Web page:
Rex Tillerson

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Rex Tillerson
RexTillerson.jpg
Born (1952-03-23) March 23, 1952 (age 64)
Wichita Falls, Texas, US
Nationality American
Alma mater University of Texas at Austin
Occupation Chairman & CEO, Exxon Mobil Corp. (2006–)
Salary $40.3 million (2012) [1]
Predecessor Lee R. Raymond
Spouse(s) Renda St. Clair[2]

Rex Wayne Tillerson (born March 23, 1952 in Wichita Falls, Texas) is an American businessman and is the chairman, president, and CEO of Exxon Mobil Corporation.[3] Under Tillerson's leadership Exxon acquired XTO Energy. Exxon has tied with Apple Inc. and Google to be one of the top three largest public companies by market value.[4]

Education[edit]

Rex Wayne Tillerson was born on March 23, 1952 in Wichita Falls, Texas. He earned the rank of Eagle Scout[5] in 1965.[6] In 1970, he graduated from Huntsville High School in Huntsville, Texas. He received a Bachelor of Science in civil engineering from the University of Texas at Austin in 1975.[7] During his time at UT Austin, he was involved with the Tejas Club,[8] Longhorn Band,[8] and Alpha Phi Omega.[9] In 2006 he was named a Distinguished Engineering Graduate.[7]

Business career[edit]

Tillerson joined The Exxon Company, US, in 1975 as an engineer. He held various positions with Exxon, domestically and internationally. In 1995, he became president of Exxon Yemen Inc. and Esso Exploration and Production Khorat Inc. In 1998, he became a vice president of Exxon Ventures (CIS) and president of Exxon Neftegas Limited with responsibility for Exxon's holdings in Russia and the Caspian Sea. In 1999, with the merger of Exxon and Mobil, he was named Executive Vice President of ExxonMobil Development Company. In 2004, he became president and director of Exxon Mobil and on January 1, 2006, he was elected chairman and chief executive officer (CEO), following the retirement of Lee Raymond. Tillerson is also a trustee for the Center for Strategic and International Studies and the American Petroleum Institute, and is a member of the Business Roundtable.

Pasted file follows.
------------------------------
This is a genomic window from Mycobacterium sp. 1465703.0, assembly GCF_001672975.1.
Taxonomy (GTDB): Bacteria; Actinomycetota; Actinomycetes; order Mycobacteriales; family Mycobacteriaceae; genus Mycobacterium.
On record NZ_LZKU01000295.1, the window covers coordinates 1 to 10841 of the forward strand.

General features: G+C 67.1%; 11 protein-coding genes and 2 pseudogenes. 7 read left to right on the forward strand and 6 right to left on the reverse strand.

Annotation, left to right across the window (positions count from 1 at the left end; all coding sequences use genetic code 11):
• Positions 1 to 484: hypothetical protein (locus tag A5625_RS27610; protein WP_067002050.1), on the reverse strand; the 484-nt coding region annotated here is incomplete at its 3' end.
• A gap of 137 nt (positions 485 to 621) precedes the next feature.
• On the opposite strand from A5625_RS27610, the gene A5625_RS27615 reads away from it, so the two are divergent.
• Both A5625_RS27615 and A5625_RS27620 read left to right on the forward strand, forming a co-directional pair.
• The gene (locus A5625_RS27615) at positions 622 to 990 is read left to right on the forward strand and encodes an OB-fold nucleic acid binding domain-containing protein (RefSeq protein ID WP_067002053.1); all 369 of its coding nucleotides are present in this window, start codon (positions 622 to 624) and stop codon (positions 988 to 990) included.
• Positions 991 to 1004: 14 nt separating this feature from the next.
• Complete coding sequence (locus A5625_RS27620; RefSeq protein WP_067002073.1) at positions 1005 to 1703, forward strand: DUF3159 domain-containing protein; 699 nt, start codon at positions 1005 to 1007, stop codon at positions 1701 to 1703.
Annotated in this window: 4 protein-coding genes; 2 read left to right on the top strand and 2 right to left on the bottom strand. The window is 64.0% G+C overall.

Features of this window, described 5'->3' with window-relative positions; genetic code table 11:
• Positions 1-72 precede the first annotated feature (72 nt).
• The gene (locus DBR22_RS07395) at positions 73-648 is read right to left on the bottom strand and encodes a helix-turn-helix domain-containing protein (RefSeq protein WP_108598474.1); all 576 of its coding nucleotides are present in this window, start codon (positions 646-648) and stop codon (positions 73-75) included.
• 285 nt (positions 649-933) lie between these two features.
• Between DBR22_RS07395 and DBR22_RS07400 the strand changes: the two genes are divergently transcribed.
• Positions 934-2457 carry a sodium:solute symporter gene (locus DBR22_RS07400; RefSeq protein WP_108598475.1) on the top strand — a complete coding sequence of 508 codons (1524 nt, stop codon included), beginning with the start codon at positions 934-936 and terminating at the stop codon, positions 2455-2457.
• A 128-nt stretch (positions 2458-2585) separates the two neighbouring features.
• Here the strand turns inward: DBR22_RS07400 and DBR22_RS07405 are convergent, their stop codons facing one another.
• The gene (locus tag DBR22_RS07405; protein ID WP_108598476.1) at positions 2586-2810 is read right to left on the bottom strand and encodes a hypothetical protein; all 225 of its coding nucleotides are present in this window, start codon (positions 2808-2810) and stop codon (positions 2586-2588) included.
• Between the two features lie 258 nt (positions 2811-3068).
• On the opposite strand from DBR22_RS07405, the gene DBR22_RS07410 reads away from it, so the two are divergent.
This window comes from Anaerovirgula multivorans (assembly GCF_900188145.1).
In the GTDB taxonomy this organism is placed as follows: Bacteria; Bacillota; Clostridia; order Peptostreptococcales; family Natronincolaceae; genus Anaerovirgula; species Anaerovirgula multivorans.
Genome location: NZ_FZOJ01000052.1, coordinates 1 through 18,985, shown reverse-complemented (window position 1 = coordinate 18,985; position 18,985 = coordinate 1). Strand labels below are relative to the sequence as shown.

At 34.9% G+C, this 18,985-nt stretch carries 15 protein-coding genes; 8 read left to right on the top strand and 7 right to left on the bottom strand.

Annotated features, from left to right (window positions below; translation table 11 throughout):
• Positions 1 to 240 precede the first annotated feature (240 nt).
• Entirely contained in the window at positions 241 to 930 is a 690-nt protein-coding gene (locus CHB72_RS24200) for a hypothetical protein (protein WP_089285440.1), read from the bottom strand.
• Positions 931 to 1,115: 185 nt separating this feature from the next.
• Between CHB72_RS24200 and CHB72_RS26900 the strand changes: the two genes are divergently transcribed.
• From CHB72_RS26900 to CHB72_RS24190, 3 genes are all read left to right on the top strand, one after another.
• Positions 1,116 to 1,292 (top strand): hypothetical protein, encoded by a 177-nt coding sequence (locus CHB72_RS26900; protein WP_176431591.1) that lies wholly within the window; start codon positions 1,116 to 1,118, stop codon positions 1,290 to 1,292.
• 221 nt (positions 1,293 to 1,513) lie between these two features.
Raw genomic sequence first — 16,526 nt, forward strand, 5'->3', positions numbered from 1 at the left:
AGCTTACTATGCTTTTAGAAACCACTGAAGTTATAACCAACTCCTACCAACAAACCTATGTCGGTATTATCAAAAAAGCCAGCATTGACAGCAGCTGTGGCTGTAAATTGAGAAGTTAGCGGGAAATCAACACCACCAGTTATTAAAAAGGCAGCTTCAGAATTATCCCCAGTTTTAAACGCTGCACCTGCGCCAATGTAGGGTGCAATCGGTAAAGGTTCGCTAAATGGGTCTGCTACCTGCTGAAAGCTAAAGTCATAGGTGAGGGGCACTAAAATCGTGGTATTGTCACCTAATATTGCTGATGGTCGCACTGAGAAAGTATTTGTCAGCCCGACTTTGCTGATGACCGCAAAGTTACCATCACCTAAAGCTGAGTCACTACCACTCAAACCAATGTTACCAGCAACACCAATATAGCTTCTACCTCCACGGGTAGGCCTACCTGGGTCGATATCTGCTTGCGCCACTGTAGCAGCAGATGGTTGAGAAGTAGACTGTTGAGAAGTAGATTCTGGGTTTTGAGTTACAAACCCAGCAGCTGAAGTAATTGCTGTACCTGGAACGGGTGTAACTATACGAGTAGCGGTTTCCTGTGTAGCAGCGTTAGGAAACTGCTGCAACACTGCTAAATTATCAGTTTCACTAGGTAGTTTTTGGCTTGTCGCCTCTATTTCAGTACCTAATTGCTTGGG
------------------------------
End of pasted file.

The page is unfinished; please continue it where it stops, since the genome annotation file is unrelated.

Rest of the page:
Tillerson re-established his position during a shareholder meeting on May 28, 2008. The Rockefeller family sponsored a non-binding resolution to separate the CEO and chairman positions that Tillerson holds in order to maintain a system of checks and balances. The Rockefeller family also wanted Exxon Mobil to invest more in alternative energy. The resolution did not obtain the necessary majority and Tillerson held on to both job titles.

In 2009, Exxon Mobil acquired XTO Energy, a major natural gas producer, for $31 billion in stock. Some writers have stated that "Tillerson’s legacy rides on the XTO Deal."[10]

In 2010, Tillerson said that while the company acknowledged that humans were affecting the climate through greenhouse gas emissions to some degree, it was not yet clear “to what extent and therefore what can you do about it.”[11][12]

In 2011 Tillerson signed an agreement with Russia, for drilling in the Arctic, that could be valued up to $300 billion.[13]